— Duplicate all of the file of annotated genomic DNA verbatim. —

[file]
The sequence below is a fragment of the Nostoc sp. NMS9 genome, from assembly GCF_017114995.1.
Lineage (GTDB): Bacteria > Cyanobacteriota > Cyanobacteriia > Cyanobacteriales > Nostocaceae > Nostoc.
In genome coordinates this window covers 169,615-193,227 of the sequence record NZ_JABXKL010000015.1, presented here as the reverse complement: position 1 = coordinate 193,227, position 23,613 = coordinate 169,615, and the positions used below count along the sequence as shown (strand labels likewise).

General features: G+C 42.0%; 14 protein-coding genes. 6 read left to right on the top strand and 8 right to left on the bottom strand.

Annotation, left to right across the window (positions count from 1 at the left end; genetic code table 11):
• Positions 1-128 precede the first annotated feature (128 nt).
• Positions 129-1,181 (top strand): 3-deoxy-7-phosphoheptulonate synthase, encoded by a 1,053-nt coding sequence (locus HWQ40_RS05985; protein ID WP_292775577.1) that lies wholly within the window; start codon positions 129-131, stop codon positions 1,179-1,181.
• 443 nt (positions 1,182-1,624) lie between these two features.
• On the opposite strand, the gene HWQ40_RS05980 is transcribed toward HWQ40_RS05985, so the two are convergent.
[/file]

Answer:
The sequence below is a fragment of the Nostoc sp. NMS9 genome, from assembly GCF_017114995.1.
Lineage (GTDB): Bacteria > Cyanobacteriota > Cyanobacteriia > Cyanobacteriales > Nostocaceae > Nostoc.
In genome coordinates this window covers 169,615-193,227 of the sequence record NZ_JABXKL010000015.1, presented here as the reverse complement: position 1 = coordinate 193,227, position 23,613 = coordinate 169,615, and the positions used below count along the sequence as shown (strand labels likewise).

General features: G+C 42.0%; 14 protein-coding genes. 6 read left to right on the top strand and 8 right to left on the bottom strand.

Annotation, left to right across the window (positions count from 1 at the left end; genetic code table 11):
• Positions 1-128 precede the first annotated feature (128 nt).
• Positions 129-1,181 (top strand): 3-deoxy-7-phosphoheptulonate synthase, encoded by a 1,053-nt coding sequence (locus HWQ40_RS05985; protein ID WP_292775577.1) that lies wholly within the window; start codon positions 129-131, stop codon positions 1,179-1,181.
• 443 nt (positions 1,182-1,624) lie between these two features.
• On the opposite strand, the gene HWQ40_RS05980 is transcribed toward HWQ40_RS05985, so the two are convergent.